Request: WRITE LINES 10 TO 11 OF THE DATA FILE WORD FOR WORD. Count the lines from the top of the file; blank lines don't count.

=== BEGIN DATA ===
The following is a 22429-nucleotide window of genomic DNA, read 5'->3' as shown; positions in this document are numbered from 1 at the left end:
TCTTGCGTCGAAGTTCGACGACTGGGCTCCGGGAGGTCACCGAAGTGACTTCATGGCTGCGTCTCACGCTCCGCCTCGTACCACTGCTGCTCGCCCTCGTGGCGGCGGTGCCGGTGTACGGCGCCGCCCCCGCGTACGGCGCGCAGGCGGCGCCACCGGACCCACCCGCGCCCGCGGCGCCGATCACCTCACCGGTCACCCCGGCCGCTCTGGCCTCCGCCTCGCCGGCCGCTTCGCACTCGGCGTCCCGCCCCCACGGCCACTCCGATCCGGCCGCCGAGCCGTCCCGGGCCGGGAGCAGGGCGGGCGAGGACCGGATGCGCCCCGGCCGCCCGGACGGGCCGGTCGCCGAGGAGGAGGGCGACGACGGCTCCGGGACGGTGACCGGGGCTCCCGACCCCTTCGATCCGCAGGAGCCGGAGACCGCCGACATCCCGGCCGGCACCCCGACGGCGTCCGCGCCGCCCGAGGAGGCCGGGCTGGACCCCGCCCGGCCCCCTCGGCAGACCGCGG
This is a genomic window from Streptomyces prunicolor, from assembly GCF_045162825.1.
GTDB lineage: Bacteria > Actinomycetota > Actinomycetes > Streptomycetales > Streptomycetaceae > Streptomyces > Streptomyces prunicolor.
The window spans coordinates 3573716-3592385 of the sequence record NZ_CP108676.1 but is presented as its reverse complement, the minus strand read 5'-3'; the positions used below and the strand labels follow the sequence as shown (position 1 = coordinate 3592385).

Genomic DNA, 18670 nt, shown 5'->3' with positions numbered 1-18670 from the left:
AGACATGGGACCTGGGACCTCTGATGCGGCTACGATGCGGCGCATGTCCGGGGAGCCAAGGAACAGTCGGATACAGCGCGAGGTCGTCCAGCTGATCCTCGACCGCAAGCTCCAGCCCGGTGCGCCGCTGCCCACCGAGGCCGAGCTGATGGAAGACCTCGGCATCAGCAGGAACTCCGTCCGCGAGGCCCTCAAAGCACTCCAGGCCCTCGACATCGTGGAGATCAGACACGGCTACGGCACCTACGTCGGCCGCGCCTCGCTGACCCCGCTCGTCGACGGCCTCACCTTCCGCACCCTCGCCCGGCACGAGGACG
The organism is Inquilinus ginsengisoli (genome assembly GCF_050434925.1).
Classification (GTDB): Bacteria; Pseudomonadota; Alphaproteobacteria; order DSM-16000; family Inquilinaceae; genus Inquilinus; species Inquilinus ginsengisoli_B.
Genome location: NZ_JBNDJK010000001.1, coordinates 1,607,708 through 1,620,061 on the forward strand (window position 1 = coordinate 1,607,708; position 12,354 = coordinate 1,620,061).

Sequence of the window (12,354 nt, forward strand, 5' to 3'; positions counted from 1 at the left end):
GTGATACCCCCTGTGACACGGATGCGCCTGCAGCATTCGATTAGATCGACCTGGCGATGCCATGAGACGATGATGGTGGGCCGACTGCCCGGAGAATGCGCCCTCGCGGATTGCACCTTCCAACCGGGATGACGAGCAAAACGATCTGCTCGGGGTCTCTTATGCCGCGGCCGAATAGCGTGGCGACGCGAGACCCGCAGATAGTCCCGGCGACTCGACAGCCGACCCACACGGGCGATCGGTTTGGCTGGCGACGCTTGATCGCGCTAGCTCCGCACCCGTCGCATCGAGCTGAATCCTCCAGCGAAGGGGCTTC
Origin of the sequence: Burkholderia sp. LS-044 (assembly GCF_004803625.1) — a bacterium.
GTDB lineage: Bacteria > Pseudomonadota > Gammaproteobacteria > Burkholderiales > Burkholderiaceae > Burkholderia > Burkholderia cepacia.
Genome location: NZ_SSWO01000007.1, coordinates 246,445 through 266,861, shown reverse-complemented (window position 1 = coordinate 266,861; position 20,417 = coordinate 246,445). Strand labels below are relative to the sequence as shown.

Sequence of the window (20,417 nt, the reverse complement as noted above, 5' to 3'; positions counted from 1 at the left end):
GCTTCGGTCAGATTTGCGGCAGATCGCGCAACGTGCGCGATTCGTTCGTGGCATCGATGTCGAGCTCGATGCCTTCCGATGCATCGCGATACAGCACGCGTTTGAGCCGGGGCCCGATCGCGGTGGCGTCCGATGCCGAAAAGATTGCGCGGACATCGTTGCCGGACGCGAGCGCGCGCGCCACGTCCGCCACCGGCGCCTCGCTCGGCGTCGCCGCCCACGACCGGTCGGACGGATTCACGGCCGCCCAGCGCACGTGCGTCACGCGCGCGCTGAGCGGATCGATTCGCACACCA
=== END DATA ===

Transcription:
Genome location: NZ_JBNDJK010000001.1, coordinates 1,607,708 through 1,620,061 on the forward strand (window position 1 = coordinate 1,607,708; position 12,354 = coordinate 1,620,061).

Sequence of the window (12,354 nt, forward strand, 5' to 3'; positions counted from 1 at the left end):